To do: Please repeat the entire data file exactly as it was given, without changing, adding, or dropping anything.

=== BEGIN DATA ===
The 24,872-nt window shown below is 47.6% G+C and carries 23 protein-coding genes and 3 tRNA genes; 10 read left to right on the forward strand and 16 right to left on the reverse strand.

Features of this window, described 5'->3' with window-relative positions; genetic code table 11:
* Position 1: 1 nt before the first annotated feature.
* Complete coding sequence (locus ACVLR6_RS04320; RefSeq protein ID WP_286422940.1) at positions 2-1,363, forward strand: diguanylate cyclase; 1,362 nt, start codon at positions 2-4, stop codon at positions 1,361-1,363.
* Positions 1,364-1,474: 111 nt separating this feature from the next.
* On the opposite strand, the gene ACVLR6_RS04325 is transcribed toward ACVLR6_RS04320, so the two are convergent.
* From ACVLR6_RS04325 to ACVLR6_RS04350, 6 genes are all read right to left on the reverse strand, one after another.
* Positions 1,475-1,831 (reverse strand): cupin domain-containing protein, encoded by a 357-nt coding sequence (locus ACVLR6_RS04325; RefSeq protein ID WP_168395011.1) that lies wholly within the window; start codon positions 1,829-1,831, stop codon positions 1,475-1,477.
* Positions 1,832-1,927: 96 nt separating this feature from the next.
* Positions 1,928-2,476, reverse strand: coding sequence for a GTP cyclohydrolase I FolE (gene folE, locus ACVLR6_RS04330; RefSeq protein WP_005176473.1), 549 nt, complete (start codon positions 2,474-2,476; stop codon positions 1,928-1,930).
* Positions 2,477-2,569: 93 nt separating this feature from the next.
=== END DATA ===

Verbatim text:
The 24,872-nt window shown below is 47.6% G+C and carries 23 protein-coding genes and 3 tRNA genes; 10 read left to right on the forward strand and 16 right to left on the reverse strand.

Features of this window, described 5'->3' with window-relative positions; genetic code table 11:
* Position 1: 1 nt before the first annotated feature.
* Complete coding sequence (locus ACVLR6_RS04320; RefSeq protein ID WP_286422940.1) at positions 2-1,363, forward strand: diguanylate cyclase; 1,362 nt, start codon at positions 2-4, stop codon at positions 1,361-1,363.
* Positions 1,364-1,474: 111 nt separating this feature from the next.
* On the opposite strand, the gene ACVLR6_RS04325 is transcribed toward ACVLR6_RS04320, so the two are convergent.
* From ACVLR6_RS04325 to ACVLR6_RS04350, 6 genes are all read right to left on the reverse strand, one after another.
* Positions 1,475-1,831 (reverse strand): cupin domain-containing protein, encoded by a 357-nt coding sequence (locus ACVLR6_RS04325; RefSeq protein ID WP_168395011.1) that lies wholly within the window; start codon positions 1,829-1,831, stop codon positions 1,475-1,477.
* Positions 1,832-1,927: 96 nt separating this feature from the next.
* Positions 1,928-2,476, reverse strand: coding sequence for a GTP cyclohydrolase I FolE (gene folE, locus ACVLR6_RS04330; RefSeq protein WP_005176473.1), 549 nt, complete (start codon positions 2,474-2,476; stop codon positions 1,928-1,930).
* Positions 2,477-2,569: 93 nt separating this feature from the next.